Wednesday, September 8, 2010


In choir, I regularly experience this feeling of "oh no, I have so much I want to tell these students about how to sing, how will I ever express it all?"  I'm not disappointed that I have a good knowledge of vocal production, but I'm learning that there will likely be a career-long frustration about not being able to pass on everything that I want to.  Hearing some students sing individually reminds me of the balance that I'll have to find between expectations and reality.

I had a great time in theory playing Ives for the class and seeing their reactions.  It's a piece for two pianos, one of which is tuned a quarter-step high.

Three Quarter-Tone Pieces: II Allegro (Charles Ives) - Cheryl Seltzer and Joel Sachs (iTunes)

Every GM section was consistently chatty, and though Mrs. D blamed it on some testing they had just completed, I'm thinking that I need to define some sort of ritualistic method of gathering attention.  I tried various things with the sections today, but I just really want to avoid any of the juvenile hand-clapping or arm-raising techniques.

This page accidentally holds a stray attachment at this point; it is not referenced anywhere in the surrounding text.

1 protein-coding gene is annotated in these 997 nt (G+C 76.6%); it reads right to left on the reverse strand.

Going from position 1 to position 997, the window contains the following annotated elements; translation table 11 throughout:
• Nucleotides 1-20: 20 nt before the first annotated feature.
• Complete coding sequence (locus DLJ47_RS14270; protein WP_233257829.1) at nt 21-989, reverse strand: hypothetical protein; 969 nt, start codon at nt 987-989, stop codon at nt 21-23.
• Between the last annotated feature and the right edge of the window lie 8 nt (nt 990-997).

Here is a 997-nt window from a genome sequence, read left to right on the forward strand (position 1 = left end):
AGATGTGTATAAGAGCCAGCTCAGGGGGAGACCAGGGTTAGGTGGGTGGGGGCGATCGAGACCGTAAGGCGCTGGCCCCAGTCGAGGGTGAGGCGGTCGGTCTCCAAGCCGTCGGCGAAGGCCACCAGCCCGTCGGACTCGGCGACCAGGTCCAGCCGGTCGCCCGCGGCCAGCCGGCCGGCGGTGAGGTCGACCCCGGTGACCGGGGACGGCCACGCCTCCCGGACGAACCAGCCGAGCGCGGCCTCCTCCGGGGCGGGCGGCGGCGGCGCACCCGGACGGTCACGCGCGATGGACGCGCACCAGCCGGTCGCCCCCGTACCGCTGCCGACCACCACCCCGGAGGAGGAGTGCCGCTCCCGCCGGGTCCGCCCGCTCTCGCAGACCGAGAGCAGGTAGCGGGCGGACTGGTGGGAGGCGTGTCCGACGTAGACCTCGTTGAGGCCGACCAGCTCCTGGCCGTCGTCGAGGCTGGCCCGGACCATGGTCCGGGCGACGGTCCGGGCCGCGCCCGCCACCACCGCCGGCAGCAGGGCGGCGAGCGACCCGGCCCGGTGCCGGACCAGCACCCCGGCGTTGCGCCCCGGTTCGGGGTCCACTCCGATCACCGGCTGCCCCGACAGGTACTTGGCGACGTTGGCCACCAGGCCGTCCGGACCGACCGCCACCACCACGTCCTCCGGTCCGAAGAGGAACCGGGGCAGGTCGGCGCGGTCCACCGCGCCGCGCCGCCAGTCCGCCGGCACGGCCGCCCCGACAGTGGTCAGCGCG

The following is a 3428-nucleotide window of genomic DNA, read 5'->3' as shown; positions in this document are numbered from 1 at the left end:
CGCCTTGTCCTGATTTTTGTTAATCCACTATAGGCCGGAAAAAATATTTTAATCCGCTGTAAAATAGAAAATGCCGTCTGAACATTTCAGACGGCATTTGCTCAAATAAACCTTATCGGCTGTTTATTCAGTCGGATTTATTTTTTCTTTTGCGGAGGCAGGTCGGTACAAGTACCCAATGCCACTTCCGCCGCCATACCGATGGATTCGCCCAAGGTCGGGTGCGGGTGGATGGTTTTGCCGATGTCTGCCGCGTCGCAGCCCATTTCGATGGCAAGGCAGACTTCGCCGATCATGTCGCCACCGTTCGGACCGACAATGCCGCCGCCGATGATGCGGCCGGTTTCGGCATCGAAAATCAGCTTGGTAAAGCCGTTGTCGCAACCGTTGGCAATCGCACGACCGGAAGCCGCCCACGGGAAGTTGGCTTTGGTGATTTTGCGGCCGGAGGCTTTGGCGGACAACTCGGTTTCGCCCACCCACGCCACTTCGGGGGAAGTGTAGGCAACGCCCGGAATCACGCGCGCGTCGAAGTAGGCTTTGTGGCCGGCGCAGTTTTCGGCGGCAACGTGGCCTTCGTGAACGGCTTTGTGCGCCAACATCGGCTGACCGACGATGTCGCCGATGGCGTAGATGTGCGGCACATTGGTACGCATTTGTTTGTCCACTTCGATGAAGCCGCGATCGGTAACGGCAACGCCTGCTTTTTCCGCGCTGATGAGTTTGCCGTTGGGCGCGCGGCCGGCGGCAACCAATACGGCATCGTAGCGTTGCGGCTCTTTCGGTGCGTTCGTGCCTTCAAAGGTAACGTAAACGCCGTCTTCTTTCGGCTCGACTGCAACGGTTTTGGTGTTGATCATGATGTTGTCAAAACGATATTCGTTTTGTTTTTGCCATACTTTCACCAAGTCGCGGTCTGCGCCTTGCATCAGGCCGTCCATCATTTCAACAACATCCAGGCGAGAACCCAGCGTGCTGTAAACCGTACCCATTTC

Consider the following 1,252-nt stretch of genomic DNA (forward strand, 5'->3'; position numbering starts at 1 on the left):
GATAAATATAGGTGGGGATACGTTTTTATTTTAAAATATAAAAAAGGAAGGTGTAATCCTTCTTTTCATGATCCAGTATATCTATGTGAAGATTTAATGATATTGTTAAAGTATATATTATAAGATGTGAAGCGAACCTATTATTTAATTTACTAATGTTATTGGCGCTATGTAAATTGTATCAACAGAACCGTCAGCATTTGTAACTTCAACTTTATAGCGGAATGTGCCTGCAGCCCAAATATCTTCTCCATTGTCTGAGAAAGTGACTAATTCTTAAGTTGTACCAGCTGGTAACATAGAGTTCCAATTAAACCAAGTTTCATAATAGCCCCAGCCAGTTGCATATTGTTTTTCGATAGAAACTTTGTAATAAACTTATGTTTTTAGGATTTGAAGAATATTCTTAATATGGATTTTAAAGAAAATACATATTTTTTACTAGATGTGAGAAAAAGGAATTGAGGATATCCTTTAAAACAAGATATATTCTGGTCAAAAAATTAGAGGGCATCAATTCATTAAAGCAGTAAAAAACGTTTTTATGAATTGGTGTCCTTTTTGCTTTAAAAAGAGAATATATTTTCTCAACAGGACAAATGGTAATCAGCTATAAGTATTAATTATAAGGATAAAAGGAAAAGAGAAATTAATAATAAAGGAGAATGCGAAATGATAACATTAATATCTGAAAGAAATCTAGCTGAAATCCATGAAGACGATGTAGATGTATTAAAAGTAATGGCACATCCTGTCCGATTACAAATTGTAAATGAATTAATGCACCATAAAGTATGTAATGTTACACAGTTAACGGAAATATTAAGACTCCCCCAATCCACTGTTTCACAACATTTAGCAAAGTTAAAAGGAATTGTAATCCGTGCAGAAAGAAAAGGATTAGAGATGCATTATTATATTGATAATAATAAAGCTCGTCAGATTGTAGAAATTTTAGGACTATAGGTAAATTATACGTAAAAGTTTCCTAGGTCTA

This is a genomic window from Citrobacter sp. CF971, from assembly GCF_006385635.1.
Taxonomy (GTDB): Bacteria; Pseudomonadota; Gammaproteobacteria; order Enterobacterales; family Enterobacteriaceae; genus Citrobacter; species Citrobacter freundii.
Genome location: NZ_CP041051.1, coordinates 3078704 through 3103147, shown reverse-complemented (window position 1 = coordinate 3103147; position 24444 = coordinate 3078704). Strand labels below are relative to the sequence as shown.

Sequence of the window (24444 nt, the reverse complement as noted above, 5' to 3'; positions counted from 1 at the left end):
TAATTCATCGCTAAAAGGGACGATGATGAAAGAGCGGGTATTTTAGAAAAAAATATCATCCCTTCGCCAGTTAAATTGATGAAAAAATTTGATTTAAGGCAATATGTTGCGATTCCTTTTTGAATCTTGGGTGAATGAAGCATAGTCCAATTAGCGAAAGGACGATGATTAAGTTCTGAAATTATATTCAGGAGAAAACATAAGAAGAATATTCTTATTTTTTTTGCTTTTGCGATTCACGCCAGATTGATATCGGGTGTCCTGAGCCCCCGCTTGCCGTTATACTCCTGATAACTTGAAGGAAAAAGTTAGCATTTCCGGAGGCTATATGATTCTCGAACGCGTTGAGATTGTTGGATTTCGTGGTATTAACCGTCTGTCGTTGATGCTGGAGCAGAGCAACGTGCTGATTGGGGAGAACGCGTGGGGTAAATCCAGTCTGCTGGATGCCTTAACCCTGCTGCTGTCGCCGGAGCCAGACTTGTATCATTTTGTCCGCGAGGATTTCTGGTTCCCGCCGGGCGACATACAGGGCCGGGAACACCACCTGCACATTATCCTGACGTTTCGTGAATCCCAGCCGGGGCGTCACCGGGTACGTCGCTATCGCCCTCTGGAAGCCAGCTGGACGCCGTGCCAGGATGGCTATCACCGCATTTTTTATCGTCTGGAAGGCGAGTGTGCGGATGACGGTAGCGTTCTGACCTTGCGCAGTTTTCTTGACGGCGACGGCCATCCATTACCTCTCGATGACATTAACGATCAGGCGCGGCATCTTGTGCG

I have a confession to make.  I've fallen victim to favoritism.  There's a girl in the 3rd section of GM who is also in Mrs. D's "club" (I haven't explained that yet; at the end of certain days, students go to clubs that do activities.  Mrs. D's club is for crossword puzzles) who is now my favorite student.  During club, we were convinced to play some pop radio station and Lady GaGa was playing at one point.  During that song, I thought I would be funny and turned around (from grading) to say "Who is this?"  When I did so, this girl, who was the only one to hear me, turned around and shrugged her shoulders, genuinely having no idea who was singing.  I was so proud.

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